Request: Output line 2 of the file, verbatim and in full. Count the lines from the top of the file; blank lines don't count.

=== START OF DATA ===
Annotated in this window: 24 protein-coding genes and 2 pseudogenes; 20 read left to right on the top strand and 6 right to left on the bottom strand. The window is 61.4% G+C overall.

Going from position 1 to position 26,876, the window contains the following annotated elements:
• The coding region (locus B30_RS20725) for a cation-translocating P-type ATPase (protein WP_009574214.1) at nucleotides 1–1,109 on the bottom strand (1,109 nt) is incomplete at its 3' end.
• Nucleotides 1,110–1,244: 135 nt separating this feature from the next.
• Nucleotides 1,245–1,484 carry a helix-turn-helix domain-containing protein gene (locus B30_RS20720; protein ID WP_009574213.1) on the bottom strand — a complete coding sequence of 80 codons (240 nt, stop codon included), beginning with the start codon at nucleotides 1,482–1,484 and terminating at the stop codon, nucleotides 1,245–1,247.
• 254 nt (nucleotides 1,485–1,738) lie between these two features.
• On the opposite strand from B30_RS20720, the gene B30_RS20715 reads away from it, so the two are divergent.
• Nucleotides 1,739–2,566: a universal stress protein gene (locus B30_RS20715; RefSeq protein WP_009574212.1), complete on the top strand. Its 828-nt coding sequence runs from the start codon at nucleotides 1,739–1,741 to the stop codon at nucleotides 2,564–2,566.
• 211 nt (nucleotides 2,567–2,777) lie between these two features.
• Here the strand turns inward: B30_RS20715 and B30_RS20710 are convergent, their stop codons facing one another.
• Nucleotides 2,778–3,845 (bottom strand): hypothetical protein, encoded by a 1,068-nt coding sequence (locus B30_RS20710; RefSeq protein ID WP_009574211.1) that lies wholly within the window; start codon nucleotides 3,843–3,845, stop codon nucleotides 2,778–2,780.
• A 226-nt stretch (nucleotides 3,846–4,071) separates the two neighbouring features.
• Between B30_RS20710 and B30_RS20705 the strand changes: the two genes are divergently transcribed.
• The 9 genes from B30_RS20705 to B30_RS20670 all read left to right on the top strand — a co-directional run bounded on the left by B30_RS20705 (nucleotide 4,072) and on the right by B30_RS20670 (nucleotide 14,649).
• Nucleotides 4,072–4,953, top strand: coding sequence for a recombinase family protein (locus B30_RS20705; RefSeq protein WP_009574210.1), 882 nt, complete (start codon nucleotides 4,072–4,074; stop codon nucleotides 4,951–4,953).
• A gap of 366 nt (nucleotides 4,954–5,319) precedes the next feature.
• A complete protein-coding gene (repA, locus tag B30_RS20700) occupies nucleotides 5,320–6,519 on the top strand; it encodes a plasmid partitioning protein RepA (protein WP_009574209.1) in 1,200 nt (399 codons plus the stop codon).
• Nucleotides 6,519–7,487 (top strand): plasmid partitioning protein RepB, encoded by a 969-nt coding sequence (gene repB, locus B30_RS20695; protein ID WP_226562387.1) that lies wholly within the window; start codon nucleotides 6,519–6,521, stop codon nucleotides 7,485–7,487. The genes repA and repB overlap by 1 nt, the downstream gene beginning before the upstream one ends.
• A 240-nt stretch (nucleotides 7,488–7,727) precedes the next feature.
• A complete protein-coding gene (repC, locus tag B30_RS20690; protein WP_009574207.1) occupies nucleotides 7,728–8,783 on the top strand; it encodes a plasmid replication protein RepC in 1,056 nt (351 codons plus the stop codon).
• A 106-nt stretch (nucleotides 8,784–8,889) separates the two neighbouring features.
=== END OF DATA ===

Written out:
Going from position 1 to position 26,876, the window contains the following annotated elements: